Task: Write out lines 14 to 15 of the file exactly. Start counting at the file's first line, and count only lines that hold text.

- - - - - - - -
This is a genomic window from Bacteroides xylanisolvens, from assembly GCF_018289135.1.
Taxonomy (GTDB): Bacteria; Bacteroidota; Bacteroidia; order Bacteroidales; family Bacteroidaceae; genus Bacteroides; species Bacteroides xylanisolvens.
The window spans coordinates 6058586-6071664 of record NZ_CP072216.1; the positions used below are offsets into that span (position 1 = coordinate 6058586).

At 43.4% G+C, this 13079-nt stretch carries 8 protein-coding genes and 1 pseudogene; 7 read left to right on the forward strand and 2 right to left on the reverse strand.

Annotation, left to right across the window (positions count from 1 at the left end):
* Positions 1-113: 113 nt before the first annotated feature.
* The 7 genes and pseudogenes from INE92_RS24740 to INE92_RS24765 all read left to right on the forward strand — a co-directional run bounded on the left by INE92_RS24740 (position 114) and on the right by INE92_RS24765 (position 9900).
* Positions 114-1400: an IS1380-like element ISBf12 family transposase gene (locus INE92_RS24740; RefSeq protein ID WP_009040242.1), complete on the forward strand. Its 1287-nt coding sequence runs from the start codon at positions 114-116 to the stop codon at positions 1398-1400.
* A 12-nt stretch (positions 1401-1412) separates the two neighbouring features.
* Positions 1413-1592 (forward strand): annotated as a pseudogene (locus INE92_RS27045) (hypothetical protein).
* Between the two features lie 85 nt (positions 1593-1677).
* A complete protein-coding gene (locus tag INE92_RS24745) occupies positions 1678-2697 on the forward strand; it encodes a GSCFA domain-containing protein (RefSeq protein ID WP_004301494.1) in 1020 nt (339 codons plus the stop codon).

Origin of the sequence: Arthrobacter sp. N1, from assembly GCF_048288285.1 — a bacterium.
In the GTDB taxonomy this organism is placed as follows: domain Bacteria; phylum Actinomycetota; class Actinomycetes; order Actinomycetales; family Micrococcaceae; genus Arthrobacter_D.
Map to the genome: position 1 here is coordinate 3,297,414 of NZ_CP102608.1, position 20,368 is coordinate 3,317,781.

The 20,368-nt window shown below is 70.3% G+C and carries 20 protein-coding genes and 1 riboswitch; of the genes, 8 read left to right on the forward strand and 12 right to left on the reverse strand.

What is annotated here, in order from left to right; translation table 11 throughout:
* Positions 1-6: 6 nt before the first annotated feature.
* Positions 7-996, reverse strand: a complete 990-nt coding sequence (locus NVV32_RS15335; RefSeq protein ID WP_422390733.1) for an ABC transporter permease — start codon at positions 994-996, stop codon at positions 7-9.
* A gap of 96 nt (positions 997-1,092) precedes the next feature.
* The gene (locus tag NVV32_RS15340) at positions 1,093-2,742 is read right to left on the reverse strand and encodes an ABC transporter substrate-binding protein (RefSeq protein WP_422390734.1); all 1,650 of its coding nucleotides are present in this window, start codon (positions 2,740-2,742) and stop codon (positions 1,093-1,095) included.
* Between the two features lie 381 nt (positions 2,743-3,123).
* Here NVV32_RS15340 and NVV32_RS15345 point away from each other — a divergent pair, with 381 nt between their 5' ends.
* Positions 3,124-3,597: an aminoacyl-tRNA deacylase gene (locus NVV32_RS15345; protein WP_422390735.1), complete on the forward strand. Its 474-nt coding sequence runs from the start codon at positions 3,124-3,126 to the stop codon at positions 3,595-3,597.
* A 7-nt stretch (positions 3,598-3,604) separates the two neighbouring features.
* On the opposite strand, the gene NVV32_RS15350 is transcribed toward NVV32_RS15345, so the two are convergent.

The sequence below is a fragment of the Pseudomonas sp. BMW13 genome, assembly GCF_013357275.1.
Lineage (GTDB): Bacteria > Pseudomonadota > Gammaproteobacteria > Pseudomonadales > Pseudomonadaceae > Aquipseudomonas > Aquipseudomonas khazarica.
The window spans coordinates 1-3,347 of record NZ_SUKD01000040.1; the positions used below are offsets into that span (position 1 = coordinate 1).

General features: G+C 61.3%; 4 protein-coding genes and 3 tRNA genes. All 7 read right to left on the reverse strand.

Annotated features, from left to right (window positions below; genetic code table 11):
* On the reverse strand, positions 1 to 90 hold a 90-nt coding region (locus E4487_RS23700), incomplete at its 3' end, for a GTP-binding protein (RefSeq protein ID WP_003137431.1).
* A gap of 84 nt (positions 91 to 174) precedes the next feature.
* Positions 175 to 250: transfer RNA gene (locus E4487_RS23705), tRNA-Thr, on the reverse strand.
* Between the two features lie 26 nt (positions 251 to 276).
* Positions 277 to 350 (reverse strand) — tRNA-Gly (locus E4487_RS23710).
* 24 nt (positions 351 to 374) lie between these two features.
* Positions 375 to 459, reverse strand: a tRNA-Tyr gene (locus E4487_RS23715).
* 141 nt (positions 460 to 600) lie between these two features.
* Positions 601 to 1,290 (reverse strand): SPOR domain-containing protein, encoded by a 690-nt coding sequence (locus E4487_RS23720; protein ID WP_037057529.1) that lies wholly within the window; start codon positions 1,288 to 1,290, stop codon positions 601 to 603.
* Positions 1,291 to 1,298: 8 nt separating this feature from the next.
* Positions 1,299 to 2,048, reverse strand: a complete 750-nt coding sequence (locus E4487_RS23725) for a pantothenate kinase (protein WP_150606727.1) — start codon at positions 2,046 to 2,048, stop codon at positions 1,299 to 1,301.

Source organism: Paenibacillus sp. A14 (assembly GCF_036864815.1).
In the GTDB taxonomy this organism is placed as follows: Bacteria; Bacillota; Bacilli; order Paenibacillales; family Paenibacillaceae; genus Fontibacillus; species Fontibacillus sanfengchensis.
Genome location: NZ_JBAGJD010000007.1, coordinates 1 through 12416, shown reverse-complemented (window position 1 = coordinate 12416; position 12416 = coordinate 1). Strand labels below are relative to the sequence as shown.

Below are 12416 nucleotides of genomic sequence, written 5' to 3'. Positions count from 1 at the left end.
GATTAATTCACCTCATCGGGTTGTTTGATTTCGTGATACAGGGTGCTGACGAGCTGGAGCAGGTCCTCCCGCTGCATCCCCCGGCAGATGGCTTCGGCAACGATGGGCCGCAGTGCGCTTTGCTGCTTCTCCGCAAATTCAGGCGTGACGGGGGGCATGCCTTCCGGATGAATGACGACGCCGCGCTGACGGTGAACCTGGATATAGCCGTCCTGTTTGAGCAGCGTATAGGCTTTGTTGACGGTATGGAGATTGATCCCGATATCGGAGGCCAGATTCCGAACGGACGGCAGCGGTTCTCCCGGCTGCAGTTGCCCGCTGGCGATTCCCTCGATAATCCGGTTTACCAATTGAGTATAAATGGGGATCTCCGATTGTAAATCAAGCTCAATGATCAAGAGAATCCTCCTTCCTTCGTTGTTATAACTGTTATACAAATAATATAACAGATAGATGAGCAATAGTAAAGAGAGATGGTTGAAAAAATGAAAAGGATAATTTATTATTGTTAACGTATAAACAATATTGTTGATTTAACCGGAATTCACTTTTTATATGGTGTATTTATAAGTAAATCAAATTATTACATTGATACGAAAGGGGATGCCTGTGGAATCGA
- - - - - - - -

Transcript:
In the GTDB taxonomy this organism is placed as follows: domain Bacteria; phylum Actinomycetota; class Actinomycetes; order Actinomycetales; family Micrococcaceae; genus Arthrobacter_D.
Map to the genome: position 1 here is coordinate 3,297,414 of NZ_CP102608.1, position 20,368 is coordinate 3,317,781.